Open Access

Loss of function mutation in toll-like receptor-4 does not offer protection against obesity and insulin resistance induced by a diet high in trans fat in mice

  • Matam Vijay-Kumar1,
  • Jesse D Aitken1,
  • Frederic A Carvalho1,
  • Thomas R Ziegler2,
  • Andrew T Gewirtz1 and
  • Vijay Ganji3Email author
Journal of Inflammation20118:2

https://doi.org/10.1186/1476-9255-8-2

Received: 10 September 2010

Accepted: 11 February 2011

Published: 11 February 2011

Abstract

Background

Toll-like receptor-4 (TLR4) triggers inflammatory signaling in response to microbial lipoploysaccharide. It has been reported that loss of TLR4 protected against saturated fat-induced inflammation and insulin resistance. It is not known whether loss of TLR4 function offers protection against trans fat (TF) induced obesity, inflammation, and insulin resistance. We investigated whether mice with loss of function mutation in TLR4 were resistant to TF-induced pathologies such as obesity, inflammation, hyperglycemia, and hyperinsulinemia.

Methods

C57BL/6j and C57BL/10 mice were cross bred to generate TLR4 mutant and wild type (WT). TLR4 mutant (n = 12) and WT (n = 12) mice were fed either low fat (LF) (13.5% fat energy) or high TF diets (60% fat energy) for 12 weeks. In vitro experiments were conducted on mouse macrophage cells (RAW 264.7 and J774A.1) to investigate whether elaidic (trans 18:1) or oleic acid (cis 18:1) would upregulate inflammatory markers.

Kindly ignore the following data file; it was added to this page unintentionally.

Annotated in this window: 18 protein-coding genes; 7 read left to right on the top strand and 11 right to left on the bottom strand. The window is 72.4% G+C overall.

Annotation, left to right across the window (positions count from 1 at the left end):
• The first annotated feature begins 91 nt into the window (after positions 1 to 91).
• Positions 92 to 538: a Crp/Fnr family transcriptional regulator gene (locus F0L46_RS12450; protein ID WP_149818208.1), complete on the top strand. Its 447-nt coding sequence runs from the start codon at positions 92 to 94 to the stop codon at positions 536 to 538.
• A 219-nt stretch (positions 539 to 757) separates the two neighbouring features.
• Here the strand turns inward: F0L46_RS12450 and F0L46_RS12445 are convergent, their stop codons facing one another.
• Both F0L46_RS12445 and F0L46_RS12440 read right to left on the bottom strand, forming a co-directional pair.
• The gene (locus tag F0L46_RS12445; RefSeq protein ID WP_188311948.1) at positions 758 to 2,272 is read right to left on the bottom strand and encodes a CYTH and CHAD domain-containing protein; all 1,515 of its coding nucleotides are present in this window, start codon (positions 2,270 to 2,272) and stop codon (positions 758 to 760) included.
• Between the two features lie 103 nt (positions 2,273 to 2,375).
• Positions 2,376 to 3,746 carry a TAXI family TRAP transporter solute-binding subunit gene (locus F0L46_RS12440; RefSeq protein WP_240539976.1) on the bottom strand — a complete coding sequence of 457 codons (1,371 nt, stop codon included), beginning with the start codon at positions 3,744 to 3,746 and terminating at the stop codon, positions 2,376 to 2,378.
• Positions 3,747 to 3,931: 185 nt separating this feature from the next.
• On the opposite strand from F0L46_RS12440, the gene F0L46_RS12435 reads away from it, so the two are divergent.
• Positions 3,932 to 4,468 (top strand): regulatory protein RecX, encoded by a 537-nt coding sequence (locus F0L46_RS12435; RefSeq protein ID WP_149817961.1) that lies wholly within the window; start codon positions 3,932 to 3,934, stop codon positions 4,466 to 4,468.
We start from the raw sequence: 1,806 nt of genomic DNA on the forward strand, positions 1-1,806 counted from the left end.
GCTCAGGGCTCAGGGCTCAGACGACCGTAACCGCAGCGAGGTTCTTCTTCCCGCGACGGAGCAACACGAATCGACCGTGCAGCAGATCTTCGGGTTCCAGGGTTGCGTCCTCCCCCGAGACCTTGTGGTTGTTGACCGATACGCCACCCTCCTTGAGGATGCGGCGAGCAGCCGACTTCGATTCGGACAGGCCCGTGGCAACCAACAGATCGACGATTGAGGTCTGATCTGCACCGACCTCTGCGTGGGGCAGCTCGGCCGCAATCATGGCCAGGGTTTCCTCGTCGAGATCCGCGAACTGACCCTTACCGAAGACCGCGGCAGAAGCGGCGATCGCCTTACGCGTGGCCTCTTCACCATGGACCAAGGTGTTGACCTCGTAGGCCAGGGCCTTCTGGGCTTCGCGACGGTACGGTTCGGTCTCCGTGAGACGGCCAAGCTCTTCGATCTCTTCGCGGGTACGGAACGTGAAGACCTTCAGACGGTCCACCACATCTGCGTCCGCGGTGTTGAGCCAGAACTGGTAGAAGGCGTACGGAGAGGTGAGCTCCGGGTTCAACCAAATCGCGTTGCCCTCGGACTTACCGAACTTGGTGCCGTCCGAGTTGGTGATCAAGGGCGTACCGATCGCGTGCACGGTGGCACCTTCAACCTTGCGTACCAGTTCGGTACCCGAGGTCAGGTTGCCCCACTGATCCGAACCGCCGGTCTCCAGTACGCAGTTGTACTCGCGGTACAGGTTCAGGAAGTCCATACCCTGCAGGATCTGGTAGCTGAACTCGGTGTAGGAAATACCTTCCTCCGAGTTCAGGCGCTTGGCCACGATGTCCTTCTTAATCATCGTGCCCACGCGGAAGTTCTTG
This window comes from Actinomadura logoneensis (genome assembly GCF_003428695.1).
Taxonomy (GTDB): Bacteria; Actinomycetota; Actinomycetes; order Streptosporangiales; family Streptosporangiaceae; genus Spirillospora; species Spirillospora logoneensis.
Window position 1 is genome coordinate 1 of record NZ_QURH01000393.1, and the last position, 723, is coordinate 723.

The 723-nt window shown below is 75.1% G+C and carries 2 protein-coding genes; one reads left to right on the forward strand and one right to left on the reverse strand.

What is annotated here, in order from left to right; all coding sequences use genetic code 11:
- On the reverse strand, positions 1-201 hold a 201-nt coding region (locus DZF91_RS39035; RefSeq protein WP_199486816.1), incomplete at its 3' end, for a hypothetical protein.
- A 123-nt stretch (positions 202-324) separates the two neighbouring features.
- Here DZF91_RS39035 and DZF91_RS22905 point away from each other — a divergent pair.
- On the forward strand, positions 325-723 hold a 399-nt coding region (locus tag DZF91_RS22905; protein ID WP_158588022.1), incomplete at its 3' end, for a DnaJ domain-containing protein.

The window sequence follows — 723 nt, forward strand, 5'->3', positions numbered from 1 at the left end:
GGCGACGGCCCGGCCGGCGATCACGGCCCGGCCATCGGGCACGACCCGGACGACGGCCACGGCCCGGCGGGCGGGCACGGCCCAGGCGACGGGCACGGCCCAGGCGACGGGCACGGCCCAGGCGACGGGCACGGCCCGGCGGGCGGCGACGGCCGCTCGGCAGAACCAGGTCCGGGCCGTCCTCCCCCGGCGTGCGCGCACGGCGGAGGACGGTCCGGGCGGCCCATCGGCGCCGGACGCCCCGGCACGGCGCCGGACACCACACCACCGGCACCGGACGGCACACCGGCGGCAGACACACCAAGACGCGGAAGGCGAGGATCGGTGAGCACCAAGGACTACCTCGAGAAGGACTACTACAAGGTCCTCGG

Results

TLR4 mutant mice were ~26.4% heavier than WT mice. In both genotypes, mice that received TF diet were significantly heavier than those mice that received LF diet (P < 0.01). TLR4 mutant mice compared to WT mice had significantly higher fasting blood glucose, serum insulin, insulin resistance, serum leptin, and serum cholesterol when they received TF diet (P < 0.05). No upregulation of iNOS or COX2 in response to either elaidic or oleic acid in macrophage cells was observed.

Conclusions

Loss of function mutation in TLR4 not only did not protect mice from TF-induced obesity, hyperglycemia, hyperinsulinemia, and hypercholesterolemia but also exacerbated the above pathologies suggesting that functional TLR4 is necessary in attenuating TF-induced deleterious effects. It is likely that TF induces pathologies through pathways independent of TLR4.

Background

Recently, there has been a considerable interest on the negative health effects of trans fat (TF) in the diet. TFs are unsaturated fats with at least one double bond in the trans configuration. Major dietary sources of TFs are fried foods, bakery products containing hydrogenated vegetable oils and shortenings, margarines, and butter. TFs increase the risk for cardiovascular diseases (CVD) by raising LDL-cholesterol and lipoprotein (a), lowering HDL-cholesterol [1], and adversely affecting the endothelial function [2]. The increased risk of CVD with TF intake is higher than the predicted effects of TF on serum lipids alone suggesting an additional non-lipid role for TF in the pathobiology of CVD [3]. Additionally, epidemiological evidence suggests that increased intake of TF increases the risk of type 2 diabetes [46]. The underlying mechanism through which TF influences the development of type 2 diabetes is not clearly understood.